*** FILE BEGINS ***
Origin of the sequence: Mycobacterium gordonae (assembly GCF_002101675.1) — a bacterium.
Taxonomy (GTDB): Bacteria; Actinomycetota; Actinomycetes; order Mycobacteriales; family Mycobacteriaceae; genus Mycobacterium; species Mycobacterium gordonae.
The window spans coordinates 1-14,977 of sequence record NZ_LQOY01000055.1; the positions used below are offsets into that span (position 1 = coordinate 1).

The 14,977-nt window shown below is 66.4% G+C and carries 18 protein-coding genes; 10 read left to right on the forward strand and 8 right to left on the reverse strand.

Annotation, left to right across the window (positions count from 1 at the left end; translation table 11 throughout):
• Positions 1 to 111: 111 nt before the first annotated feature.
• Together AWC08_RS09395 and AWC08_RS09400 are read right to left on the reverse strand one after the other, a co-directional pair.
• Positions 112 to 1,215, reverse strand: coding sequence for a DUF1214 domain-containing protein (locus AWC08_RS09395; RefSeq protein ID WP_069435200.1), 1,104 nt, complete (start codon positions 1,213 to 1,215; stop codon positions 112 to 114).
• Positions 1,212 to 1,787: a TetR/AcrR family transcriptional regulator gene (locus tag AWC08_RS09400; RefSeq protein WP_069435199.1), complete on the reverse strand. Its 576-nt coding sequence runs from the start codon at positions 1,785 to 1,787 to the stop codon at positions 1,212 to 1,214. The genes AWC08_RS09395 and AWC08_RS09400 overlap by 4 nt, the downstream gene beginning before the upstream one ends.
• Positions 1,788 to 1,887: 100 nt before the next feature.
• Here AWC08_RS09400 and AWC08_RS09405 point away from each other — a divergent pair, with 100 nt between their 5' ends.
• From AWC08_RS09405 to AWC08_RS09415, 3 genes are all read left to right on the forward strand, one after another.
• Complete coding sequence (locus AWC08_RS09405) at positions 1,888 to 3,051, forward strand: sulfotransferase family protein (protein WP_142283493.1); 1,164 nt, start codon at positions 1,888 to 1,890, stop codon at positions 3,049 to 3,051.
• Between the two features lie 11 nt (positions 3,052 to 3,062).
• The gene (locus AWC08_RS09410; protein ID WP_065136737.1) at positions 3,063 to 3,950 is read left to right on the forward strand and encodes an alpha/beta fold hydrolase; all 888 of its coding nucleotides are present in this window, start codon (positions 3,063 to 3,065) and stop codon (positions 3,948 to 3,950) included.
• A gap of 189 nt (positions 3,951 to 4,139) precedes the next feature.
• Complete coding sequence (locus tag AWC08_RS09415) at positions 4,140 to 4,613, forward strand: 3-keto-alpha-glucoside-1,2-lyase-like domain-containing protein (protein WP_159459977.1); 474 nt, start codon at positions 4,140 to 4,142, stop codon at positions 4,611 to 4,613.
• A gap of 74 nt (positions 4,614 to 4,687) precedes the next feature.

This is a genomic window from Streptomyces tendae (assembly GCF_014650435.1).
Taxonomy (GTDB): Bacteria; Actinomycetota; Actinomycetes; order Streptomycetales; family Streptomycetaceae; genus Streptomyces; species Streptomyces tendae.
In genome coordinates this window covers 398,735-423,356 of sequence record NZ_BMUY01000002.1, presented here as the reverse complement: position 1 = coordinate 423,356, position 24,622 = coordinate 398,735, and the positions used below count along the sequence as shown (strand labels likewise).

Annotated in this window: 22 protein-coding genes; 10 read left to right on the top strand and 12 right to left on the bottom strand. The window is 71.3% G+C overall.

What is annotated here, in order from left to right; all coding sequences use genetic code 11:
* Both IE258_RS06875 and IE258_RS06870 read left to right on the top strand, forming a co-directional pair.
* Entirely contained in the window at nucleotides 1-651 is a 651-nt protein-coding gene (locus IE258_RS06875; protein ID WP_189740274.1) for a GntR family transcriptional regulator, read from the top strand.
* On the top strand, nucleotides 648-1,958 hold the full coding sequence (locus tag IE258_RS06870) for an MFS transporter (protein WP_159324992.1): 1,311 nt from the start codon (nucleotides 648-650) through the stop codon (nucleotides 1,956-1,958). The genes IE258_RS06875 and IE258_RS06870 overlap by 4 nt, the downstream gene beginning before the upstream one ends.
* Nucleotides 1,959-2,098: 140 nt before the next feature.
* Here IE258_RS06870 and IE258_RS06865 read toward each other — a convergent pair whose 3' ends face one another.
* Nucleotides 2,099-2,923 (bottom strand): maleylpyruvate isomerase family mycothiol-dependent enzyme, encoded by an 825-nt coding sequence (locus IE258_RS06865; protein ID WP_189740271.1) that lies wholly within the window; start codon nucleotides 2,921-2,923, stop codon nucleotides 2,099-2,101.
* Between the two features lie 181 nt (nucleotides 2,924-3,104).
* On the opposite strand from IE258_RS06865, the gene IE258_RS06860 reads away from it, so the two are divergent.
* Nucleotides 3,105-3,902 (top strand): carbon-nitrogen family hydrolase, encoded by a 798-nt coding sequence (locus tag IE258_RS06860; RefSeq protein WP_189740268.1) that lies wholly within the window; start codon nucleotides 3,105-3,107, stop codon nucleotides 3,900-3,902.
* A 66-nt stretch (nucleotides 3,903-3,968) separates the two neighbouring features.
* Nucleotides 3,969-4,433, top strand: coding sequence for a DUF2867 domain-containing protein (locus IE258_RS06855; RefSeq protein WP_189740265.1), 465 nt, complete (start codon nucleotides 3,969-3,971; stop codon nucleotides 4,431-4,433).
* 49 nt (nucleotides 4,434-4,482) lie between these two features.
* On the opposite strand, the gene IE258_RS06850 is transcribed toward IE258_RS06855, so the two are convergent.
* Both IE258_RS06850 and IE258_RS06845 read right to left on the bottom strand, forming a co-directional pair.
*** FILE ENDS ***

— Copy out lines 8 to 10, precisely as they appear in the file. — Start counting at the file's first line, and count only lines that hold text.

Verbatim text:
• Positions 112 to 1,215, reverse strand: coding sequence for a DUF1214 domain-containing protein (locus AWC08_RS09395; RefSeq protein ID WP_069435200.1), 1,104 nt, complete (start codon positions 1,213 to 1,215; stop codon positions 112 to 114).
• Positions 1,212 to 1,787: a TetR/AcrR family transcriptional regulator gene (locus tag AWC08_RS09400; RefSeq protein WP_069435199.1), complete on the reverse strand. Its 576-nt coding sequence runs from the start codon at positions 1,785 to 1,787 to the stop codon at positions 1,212 to 1,214. The genes AWC08_RS09395 and AWC08_RS09400 overlap by 4 nt, the downstream gene beginning before the upstream one ends.
• Positions 1,788 to 1,887: 100 nt before the next feature.